It means you’re living your life. Even as you apply your caring and effort to changing the direction our society is going.

Both are necessary. Both are valid.

I don’t in any way advocate losing sight of the plight of those who are exposed to harm by this reckless and ignorant administration of dunces. Including our beloved planet itself.

But I have seen what happens to activists when all they can think about is the ain’t-it-awfulism of the daily news. They lose sight of the point of living a human life, which is not only to be of integrity and service, but to be happy. They become bitter and greyfaced, and seem to draw a grim satisfaction from terrible developments in the news, as if they feel personally validated by tragedy instead of motivated by their opposition to it.

Don’t be one of those. Throw your arms wide and welcome the pleasures of the world. And then do the work we all must to make it a better place.

It’s spring, fer cryin’ out loud!

 

Real Magic

Reality. It’s filled with marvels!

It is not, however, filled with every marvel we can imagine. There are no dragons, nor unicorns. There are no pixies or fairies. And there is no “magic” in the sense of spellcasting, “charging” items with “power” or “energy”, hexes, curses, or otherwise affecting the course of events without material cause.

Just as there are no gods, there is no magic. If we soberly consider the evidence, the conclusion is inevitable.

Except…well, wait a minute.

When a ritual adds to your confidence and performance in a job interview, is that magic? When a ceremony breaks open longheld rage and transmutes it to grief and healing? What about when a wedding binds two people to one another before their communities and loved ones?

Are not these things “magical”, in the sense that they surprise and delight us with effects psychological and meaningful?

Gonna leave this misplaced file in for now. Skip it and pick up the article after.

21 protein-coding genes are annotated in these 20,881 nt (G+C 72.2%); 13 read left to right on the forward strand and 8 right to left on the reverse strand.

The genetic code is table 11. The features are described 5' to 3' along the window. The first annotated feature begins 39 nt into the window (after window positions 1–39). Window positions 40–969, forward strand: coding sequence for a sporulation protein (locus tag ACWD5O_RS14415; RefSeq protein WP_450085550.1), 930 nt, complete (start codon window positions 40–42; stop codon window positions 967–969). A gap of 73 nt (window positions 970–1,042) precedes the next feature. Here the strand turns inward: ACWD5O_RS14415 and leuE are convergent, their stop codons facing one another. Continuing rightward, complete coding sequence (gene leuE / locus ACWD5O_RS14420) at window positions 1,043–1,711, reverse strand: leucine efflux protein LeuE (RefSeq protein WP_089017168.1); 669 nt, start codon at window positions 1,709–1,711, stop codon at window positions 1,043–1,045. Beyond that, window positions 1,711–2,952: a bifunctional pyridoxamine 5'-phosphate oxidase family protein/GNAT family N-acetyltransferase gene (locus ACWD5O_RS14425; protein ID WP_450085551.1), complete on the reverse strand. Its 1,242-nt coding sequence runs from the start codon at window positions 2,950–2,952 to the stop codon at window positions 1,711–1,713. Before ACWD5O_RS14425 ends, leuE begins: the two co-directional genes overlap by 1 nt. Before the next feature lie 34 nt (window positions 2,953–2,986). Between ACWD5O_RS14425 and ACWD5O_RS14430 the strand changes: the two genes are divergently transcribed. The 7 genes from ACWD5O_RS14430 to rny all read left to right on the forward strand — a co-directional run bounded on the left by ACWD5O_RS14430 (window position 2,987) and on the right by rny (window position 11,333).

Well, certainly they are.

Atheopagans can do magic just as effectively as anyone else…which is to say, not at all effectively. Except insofar as our “spellwork” is intended to change our own attitudes, emotions, and behaviors.

But for those purposes, ritual is powerful technology for transforming the mind.

Be warned: don’t expect your supernaturalist friends to get this. For whatever reasons, they subscribe to belief in phenomena for which there is little to no scientific evidence. There’s no point in arguing, so don’t.

Ritual “spellcasting” in Atheopaganism can include many of the elements that come to mind when you think of such things:  the use of ritual tools, candle “magic”, sacred/”magical” symbols and sigils, etc. I find that my rituals of intention, which is what I call them, bring me into a powerfully Present trance state of calm, intent focus and concentration on the goal.

But these goals are very specifically about the changes in me that I am working to bring about. I don’t “do a spell to get a job”—that’s useless. I will do a ritual to align myself in all ways with an effective and successful job search. This means that the ritual begins the work of getting a job, rather than ending it. It means I am tasked to act by the ritual itself.

Atheopaganism is a path of effort and clarity. We don’t pretend that our religion will give us an afterlife, nor  powerful Entities with whom to ally, nor magical powers. Ours is life in this world, with its constraints, its challenges, its injustices…and its magnificence, its opportunity and its joy.

It is enough. The real kind of “magic” we can make is magical enough. The real powers and forces of the world are enough. The glorious stars, the deep-rooted trees, the shining faces of our community are more than enough.